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How to make a teaching goal for the new year

By Gretchen Vierstra, MA

Understood's resources for educators are backed by research, vetted by experts, and reviewed by classroom teachers.

Understood's resources for educators are backed by research, vetted by experts, and reviewed by classroom teachers.

The new year is almost here. Like most of us, you’re probably ready to shut the door on 2020. But before you do, take a moment to reflect on the school year so far.

How did the first part go for you and your students who learn and think differently? What were the highlights? What were the challenges?  

The start of a new calendar year is a great time to think about how you’d like to grow as an educator. What would you like to do differently in 2021? What do you want to learn more about? 

1. Pick a focus area.

There’s only so much you can work on, especially during a challenging school year like this one. Consider your situation and be realistic about what you can take on. Then pick one area you’d like to focus on first. Here are some ideas to get you started: 

Distance learning

There’s still more to learn about teaching students — especially students who learn and think differently — during distance learning. If this is an area you’d like to focus on, take a look at our distance learning hub. Try starting with these three articles:

Collaborating with colleagues

Social distancing might make collaborating with colleagues feel more challenging. But now more than ever, colleagues are important partners for sharing ideas, discussing accommodations for students, and building community.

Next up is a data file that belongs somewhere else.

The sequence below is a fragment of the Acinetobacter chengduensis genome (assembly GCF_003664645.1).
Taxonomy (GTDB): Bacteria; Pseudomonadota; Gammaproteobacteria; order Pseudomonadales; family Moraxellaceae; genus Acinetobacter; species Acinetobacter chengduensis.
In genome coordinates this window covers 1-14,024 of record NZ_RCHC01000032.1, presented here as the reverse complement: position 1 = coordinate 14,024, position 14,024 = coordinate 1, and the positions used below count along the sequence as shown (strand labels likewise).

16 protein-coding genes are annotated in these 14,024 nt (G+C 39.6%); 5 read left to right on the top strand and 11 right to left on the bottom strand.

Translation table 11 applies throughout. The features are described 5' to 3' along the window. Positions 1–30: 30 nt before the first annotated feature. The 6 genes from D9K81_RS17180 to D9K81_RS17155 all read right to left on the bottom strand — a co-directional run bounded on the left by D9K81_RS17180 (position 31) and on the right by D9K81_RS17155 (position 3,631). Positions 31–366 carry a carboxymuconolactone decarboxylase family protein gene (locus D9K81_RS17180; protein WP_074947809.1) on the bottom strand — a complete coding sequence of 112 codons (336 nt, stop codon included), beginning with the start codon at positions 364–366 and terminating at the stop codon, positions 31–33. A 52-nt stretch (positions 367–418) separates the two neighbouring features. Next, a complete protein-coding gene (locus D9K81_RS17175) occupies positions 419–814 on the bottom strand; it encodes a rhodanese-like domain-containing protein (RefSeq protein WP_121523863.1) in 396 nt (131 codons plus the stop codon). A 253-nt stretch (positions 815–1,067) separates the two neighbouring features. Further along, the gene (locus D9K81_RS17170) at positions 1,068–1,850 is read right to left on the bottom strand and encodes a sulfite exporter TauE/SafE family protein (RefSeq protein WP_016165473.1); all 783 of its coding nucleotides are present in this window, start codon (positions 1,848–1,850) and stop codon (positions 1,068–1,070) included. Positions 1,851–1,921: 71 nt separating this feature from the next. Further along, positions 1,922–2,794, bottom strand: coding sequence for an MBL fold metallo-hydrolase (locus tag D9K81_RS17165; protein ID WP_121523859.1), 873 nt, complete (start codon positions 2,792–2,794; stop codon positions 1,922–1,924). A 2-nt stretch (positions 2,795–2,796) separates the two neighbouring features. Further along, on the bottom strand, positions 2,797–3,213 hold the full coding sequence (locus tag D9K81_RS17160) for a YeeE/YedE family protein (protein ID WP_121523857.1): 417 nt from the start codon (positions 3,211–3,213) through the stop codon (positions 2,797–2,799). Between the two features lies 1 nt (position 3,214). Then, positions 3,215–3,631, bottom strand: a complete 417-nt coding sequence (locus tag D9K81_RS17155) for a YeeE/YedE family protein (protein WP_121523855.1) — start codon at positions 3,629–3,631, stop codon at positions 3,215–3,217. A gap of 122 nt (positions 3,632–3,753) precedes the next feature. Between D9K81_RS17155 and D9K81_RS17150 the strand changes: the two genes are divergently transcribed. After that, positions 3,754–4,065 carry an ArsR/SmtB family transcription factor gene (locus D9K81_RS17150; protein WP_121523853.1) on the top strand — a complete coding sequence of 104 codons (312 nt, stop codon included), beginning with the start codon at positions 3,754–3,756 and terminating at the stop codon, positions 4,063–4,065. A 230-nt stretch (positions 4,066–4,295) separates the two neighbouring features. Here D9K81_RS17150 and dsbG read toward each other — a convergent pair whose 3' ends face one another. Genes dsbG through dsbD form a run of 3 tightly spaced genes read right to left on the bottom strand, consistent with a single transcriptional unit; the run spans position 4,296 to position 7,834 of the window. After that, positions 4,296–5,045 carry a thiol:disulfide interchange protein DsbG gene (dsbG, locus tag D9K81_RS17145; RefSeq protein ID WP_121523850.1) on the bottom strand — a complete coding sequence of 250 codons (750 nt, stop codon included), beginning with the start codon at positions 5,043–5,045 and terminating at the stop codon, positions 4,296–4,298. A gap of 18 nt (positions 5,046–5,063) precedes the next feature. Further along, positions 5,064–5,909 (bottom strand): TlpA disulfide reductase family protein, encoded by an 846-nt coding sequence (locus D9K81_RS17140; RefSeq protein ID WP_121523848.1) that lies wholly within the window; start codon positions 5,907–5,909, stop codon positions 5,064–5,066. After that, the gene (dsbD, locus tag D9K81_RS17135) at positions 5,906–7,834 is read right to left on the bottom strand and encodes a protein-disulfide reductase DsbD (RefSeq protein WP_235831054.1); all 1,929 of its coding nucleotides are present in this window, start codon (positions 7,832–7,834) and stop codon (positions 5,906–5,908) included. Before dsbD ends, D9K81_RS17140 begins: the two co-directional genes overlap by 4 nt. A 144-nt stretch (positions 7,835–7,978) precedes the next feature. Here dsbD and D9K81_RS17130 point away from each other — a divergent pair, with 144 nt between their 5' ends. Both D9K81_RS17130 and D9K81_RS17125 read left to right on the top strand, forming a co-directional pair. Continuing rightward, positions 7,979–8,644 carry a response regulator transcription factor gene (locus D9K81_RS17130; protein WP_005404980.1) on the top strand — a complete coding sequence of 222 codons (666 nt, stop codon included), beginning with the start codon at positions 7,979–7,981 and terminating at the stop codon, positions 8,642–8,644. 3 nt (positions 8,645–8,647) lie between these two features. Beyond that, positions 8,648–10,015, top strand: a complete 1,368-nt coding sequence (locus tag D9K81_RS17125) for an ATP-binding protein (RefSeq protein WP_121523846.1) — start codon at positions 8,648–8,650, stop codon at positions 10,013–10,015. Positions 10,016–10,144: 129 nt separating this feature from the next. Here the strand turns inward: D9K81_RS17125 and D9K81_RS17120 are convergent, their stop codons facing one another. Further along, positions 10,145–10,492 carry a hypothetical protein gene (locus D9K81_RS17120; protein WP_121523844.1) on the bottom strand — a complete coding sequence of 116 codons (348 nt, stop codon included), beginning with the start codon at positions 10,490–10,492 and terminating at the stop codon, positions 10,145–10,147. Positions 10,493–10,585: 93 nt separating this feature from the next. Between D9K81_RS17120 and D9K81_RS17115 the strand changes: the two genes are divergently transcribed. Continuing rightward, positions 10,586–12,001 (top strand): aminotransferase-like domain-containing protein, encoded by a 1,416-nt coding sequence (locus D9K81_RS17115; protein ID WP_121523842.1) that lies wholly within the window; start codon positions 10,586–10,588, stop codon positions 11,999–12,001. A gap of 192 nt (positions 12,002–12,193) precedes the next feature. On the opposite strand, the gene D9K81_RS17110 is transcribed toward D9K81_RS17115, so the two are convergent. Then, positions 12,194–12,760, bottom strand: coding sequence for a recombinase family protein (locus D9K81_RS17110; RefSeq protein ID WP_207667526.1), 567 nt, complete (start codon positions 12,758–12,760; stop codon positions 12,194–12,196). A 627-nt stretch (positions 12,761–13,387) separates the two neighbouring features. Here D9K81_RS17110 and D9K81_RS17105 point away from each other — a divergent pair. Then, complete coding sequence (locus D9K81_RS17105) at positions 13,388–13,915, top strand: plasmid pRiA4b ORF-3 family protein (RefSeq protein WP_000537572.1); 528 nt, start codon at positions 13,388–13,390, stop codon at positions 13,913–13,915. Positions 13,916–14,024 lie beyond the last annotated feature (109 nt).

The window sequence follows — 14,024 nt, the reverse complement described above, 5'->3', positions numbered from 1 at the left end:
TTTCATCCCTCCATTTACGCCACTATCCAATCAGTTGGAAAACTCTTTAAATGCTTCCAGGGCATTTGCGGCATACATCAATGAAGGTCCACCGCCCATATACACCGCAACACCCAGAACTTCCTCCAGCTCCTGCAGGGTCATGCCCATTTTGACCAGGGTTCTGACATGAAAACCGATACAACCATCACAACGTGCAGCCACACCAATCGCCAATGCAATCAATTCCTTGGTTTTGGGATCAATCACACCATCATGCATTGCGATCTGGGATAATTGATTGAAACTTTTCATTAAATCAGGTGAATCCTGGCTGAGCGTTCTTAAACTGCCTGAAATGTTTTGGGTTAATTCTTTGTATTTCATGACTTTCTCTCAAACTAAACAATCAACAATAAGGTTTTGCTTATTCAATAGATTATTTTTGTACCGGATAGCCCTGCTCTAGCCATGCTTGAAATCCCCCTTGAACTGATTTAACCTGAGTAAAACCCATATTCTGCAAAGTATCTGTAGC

Think about ways you can start or strengthen your collaboration with colleagues. Take a look at these resources to get started: 

Social-emotional learning (SEL)

Many students and teachers are experiencing high levels of stress this year. When you incorporate SEL into your teaching, both you and your students can find ways to cope with your feelings and navigate challenges.

To learn more about SEL in the classroom, check out these articles: 

2. Set a goal.

Once you’ve picked your focus area, set a manageable goal. Try using a SMART goal. SMART stands for Specific, Measurable, Attainable, Results-oriented, and Time-bound.

If you’re focusing on SEL, for example, a SMART goal may be to include at least one activity each week that builds community for the rest of the school year. 

To help you keep on track, tell your colleagues about your goals. They may have tips, words of encouragement, or questions to help you think further about your goal. Also, your goal-setting may inspire them to set their own. 

3. Get feedback from your students. 

Model a growth mindset by sharing your goal with your students. Depending on your goal, consider including your students in the process. Gather their feedback about your focus area through class conversations, one-on-one chats, or surveys.

For example, you can give your students a survey to find out how distance learning is going. Or you can meet with small groups of students to talk about ideas for building class community. Let them know you value their input. 

4. Reflect.

Your students aren’t the only ones who should reflect on their learning. Set aside time at the end of each month to reflect on your progress.

Use a notebook to jot down observations or add your ideas to a running online document. Ask yourself how your work has impacted your students. What challenges have you worked through? What successes have you found? Is it time to move on to a new goal?

Ready to get started? Share your goal with us! Tweet @UnderstoodOrg to tell us your 2021 goal.  

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  • Coming soonGoogle Classroom